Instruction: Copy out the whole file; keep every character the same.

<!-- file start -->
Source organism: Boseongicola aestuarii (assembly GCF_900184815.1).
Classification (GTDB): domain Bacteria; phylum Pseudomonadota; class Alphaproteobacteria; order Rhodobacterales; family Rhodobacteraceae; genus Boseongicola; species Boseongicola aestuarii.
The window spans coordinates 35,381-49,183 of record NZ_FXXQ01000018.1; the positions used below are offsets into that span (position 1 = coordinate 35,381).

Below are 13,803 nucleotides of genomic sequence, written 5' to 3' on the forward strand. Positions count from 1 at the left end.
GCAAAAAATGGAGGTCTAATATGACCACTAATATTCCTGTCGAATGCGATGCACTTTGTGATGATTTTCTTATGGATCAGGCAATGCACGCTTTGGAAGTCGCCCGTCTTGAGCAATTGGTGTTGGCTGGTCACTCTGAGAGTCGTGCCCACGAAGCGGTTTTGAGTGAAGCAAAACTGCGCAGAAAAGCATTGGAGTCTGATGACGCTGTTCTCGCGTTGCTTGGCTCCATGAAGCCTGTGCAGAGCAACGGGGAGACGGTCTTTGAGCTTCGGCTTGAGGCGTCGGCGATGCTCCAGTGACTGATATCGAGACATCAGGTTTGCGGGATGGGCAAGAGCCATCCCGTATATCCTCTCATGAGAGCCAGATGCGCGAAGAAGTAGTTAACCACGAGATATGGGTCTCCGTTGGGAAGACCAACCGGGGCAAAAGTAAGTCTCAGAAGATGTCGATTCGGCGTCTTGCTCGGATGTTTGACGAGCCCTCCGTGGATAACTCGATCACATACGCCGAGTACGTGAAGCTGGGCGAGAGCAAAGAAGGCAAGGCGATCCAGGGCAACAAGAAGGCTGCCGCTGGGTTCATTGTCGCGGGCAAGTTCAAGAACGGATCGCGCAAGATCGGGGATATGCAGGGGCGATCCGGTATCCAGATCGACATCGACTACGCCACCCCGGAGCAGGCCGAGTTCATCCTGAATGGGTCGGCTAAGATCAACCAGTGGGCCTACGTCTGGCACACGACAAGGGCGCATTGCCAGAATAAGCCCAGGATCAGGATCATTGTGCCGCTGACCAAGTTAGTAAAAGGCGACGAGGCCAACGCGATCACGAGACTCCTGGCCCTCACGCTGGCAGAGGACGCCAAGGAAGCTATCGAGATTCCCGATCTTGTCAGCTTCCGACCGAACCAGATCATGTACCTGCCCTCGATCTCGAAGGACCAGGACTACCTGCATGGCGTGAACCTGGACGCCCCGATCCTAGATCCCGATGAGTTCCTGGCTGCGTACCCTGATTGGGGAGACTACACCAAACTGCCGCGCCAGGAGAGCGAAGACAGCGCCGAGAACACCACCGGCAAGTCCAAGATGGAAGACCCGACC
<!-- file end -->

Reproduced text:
Source organism: Boseongicola aestuarii (assembly GCF_900184815.1).
Classification (GTDB): domain Bacteria; phylum Pseudomonadota; class Alphaproteobacteria; order Rhodobacterales; family Rhodobacteraceae; genus Boseongicola; species Boseongicola aestuarii.
The window spans coordinates 35,381-49,183 of record NZ_FXXQ01000018.1; the positions used below are offsets into that span (position 1 = coordinate 35,381).

Below are 13,803 nucleotides of genomic sequence, written 5' to 3' on the forward strand. Positions count from 1 at the left end.
GCAAAAAATGGAGGTCTAATATGACCACTAATATTCCTGTCGAATGCGATGCACTTTGTGATGATTTTCTTATGGATCAGGCAATGCACGCTTTGGAAGTCGCCCGTCTTGAGCAATTGGTGTTGGCTGGTCACTCTGAGAGTCGTGCCCACGAAGCGGTTTTGAGTGAAGCAAAACTGCGCAGAAAAGCATTGGAGTCTGATGACGCTGTTCTCGCGTTGCTTGGCTCCATGAAGCCTGTGCAGAGCAACGGGGAGACGGTCTTTGAGCTTCGGCTTGAGGCGTCGGCGATGCTCCAGTGACTGATATCGAGACATCAGGTTTGCGGGATGGGCAAGAGCCATCCCGTATATCCTCTCATGAGAGCCAGATGCGCGAAGAAGTAGTTAACCACGAGATATGGGTCTCCGTTGGGAAGACCAACCGGGGCAAAAGTAAGTCTCAGAAGATGTCGATTCGGCGTCTTGCTCGGATGTTTGACGAGCCCTCCGTGGATAACTCGATCACATACGCCGAGTACGTGAAGCTGGGCGAGAGCAAAGAAGGCAAGGCGATCCAGGGCAACAAGAAGGCTGCCGCTGGGTTCATTGTCGCGGGCAAGTTCAAGAACGGATCGCGCAAGATCGGGGATATGCAGGGGCGATCCGGTATCCAGATCGACATCGACTACGCCACCCCGGAGCAGGCCGAGTTCATCCTGAATGGGTCGGCTAAGATCAACCAGTGGGCCTACGTCTGGCACACGACAAGGGCGCATTGCCAGAATAAGCCCAGGATCAGGATCATTGTGCCGCTGACCAAGTTAGTAAAAGGCGACGAGGCCAACGCGATCACGAGACTCCTGGCCCTCACGCTGGCAGAGGACGCCAAGGAAGCTATCGAGATTCCCGATCTTGTCAGCTTCCGACCGAACCAGATCATGTACCTGCCCTCGATCTCGAAGGACCAGGACTACCTGCATGGCGTGAACCTGGACGCCCCGATCCTAGATCCCGATGAGTTCCTGGCTGCGTACCCTGATTGGGGAGACTACACCAAACTGCCGCGCCAGGAGAGCGAAGACAGCGCCGAGAACACCACCGGCAAGTCCAAGATGGAAGACCCGACC